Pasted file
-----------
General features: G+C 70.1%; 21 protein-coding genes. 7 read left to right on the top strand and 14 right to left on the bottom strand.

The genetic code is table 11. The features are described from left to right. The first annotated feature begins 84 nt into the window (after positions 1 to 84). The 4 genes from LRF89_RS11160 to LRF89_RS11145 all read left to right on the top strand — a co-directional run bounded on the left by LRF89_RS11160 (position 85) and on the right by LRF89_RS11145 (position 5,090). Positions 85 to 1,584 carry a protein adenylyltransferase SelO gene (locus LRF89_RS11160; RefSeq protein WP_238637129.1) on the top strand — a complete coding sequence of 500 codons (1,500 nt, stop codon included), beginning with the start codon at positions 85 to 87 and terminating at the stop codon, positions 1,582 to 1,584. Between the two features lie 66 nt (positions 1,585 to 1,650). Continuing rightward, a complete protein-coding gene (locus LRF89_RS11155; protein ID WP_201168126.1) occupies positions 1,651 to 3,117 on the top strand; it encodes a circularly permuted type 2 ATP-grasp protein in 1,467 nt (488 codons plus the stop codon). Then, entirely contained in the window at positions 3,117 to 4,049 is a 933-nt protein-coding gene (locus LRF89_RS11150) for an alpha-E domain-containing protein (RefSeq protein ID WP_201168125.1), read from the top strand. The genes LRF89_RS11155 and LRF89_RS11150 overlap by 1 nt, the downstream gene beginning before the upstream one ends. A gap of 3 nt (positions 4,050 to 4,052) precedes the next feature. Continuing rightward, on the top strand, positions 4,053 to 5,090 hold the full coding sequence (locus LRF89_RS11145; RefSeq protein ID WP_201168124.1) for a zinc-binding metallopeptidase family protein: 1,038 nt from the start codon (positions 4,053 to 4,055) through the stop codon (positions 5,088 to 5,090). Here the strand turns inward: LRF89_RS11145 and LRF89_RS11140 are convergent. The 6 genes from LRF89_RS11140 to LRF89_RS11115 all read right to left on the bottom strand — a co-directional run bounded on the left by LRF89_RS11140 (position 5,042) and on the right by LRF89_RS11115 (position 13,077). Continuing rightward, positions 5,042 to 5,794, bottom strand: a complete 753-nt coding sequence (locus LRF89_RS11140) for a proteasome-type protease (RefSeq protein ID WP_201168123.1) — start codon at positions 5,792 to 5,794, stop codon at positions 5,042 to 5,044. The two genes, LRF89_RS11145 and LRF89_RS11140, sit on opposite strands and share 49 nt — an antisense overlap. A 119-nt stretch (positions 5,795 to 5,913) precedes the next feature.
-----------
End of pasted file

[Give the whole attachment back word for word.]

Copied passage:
General features: G+C 70.1%; 21 protein-coding genes. 7 read left to right on the top strand and 14 right to left on the bottom strand.

The genetic code is table 11. The features are described from left to right. The first annotated feature begins 84 nt into the window (after positions 1 to 84). The 4 genes from LRF89_RS11160 to LRF89_RS11145 all read left to right on the top strand — a co-directional run bounded on the left by LRF89_RS11160 (position 85) and on the right by LRF89_RS11145 (position 5,090). Positions 85 to 1,584 carry a protein adenylyltransferase SelO gene (locus LRF89_RS11160; RefSeq protein WP_238637129.1) on the top strand — a complete coding sequence of 500 codons (1,500 nt, stop codon included), beginning with the start codon at positions 85 to 87 and terminating at the stop codon, positions 1,582 to 1,584. Between the two features lie 66 nt (positions 1,585 to 1,650). Continuing rightward, a complete protein-coding gene (locus LRF89_RS11155; protein ID WP_201168126.1) occupies positions 1,651 to 3,117 on the top strand; it encodes a circularly permuted type 2 ATP-grasp protein in 1,467 nt (488 codons plus the stop codon). Then, entirely contained in the window at positions 3,117 to 4,049 is a 933-nt protein-coding gene (locus LRF89_RS11150) for an alpha-E domain-containing protein (RefSeq protein ID WP_201168125.1), read from the top strand. The genes LRF89_RS11155 and LRF89_RS11150 overlap by 1 nt, the downstream gene beginning before the upstream one ends. A gap of 3 nt (positions 4,050 to 4,052) precedes the next feature. Continuing rightward, on the top strand, positions 4,053 to 5,090 hold the full coding sequence (locus LRF89_RS11145; RefSeq protein ID WP_201168124.1) for a zinc-binding metallopeptidase family protein: 1,038 nt from the start codon (positions 4,053 to 4,055) through the stop codon (positions 5,088 to 5,090). Here the strand turns inward: LRF89_RS11145 and LRF89_RS11140 are convergent. The 6 genes from LRF89_RS11140 to LRF89_RS11115 all read right to left on the bottom strand — a co-directional run bounded on the left by LRF89_RS11140 (position 5,042) and on the right by LRF89_RS11115 (position 13,077). Continuing rightward, positions 5,042 to 5,794, bottom strand: a complete 753-nt coding sequence (locus LRF89_RS11140) for a proteasome-type protease (RefSeq protein ID WP_201168123.1) — start codon at positions 5,792 to 5,794, stop codon at positions 5,042 to 5,044. The two genes, LRF89_RS11145 and LRF89_RS11140, sit on opposite strands and share 49 nt — an antisense overlap. A 119-nt stretch (positions 5,795 to 5,913) precedes the next feature.